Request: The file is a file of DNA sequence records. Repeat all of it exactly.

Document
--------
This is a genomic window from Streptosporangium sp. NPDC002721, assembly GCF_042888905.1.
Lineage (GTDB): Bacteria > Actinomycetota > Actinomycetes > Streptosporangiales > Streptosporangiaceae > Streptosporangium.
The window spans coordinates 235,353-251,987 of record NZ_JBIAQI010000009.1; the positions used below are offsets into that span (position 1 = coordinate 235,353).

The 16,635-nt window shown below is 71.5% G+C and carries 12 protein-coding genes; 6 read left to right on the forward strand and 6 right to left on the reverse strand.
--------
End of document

This is a genomic window from Streptosporangium sp. NPDC002721, assembly GCF_042888905.1.
Lineage (GTDB): Bacteria > Actinomycetota > Actinomycetes > Streptosporangiales > Streptosporangiaceae > Streptosporangium.
The window spans coordinates 235,353-251,987 of record NZ_JBIAQI010000009.1; the positions used below are offsets into that span (position 1 = coordinate 235,353).

The 16,635-nt window shown below is 71.5% G+C and carries 12 protein-coding genes; 6 read left to right on the forward strand and 6 right to left on the reverse strand.